- The newest form of school discipline: online learning. School districts nationwide are now placing students in online learning as a response to misbehavior, in a process referred to in certain circles as “virtualization.” Lawyers and advocates across the country say that the practice of forcing a student out of the physical school building and into online learning has emerged as a troubling—and largely hidden—legacy of the pandemic’s shift to virtual learning. Critics charge that these punishments can deprive students and their families of due process rights. Students risk getting stuck in deficient online programs for weeks or even months without the support they need and falling behind in their academics. Sometimes, there is no system in place for tracking how many students are being punished this way or how many days of in-person classroom learning they are forced to miss.
- Ohio’s Issue 1 goes down to defeat. Ohio voters have defeated Issue 1, according to the Associated Press on Tuesday night. The no vote rejects a proposed constitutional change that would have made it harder to pass future amendments to the Ohio Constitution. It also means an amendment that could enshrine abortion rights into the state's constitution will still only need to pass by a 50% plus one margin when it comes up for a vote this November. A higher than expected number of Ohio's registered voters cast ballots in this special August election that was set by supermajority Republican state lawmakers who oppose abortion.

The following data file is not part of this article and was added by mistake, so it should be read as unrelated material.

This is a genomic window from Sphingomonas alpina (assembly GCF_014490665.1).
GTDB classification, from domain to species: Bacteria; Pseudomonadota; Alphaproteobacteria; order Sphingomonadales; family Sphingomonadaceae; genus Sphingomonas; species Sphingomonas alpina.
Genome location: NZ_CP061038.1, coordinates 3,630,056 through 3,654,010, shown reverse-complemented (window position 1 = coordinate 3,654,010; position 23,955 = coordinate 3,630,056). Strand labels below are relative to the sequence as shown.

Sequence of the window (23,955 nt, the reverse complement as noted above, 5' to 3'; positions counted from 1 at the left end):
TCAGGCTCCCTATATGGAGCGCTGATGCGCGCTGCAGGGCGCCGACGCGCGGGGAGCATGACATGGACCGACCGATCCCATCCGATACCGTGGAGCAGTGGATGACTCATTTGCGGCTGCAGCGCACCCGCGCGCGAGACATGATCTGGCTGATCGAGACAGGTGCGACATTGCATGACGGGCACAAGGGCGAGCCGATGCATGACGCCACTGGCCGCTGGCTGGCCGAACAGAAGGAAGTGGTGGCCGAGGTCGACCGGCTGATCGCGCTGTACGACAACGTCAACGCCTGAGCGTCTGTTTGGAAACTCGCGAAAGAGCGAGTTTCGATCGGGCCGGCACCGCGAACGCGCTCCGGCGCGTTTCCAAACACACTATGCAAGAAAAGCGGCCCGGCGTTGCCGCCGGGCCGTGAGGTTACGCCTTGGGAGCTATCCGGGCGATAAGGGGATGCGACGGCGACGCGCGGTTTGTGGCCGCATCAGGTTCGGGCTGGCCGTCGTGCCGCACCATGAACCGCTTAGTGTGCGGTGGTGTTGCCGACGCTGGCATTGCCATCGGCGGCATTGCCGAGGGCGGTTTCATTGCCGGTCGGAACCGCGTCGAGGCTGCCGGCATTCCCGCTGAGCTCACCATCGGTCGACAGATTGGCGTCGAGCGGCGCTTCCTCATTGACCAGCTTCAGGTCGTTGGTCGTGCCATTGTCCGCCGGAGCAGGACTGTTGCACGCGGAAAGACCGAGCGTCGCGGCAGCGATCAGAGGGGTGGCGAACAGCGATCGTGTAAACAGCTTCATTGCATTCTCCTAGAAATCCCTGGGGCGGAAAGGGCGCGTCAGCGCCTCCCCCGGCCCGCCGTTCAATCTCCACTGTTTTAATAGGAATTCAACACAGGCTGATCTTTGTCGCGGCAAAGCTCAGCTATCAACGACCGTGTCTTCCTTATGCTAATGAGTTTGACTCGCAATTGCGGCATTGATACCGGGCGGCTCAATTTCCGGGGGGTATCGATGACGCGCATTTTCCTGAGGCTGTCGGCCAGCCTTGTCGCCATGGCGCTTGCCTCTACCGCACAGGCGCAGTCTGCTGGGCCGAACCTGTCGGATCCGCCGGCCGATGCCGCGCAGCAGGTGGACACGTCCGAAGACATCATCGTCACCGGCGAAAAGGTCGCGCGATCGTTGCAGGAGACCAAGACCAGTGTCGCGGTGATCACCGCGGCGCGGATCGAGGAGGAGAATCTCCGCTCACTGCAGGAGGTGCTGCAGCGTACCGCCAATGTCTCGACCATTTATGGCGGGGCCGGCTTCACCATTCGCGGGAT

- Michigan eyes vehicle-miles traveled charge. State officials are exploring whether to replace gas taxes with “usage charges” as the auto industry’s shift to electric vehicles is expected to cut into tax revenues for road repairs. With fuel taxes projected to decline by hundreds of millions of dollars in coming years, the $82 billion budget Gov. Gretchen Whitmer signed last week supports ongoing efforts to explore one possible alternative: charging motorists for each mile driven, rather than each gallon of gas consumed. Michigan plans to spend more than $5 million—including $2.6 million from a federal grant authorized in the budget—to survey 20,000 Michiganders this fall and study the potential impact of a road usage charge system.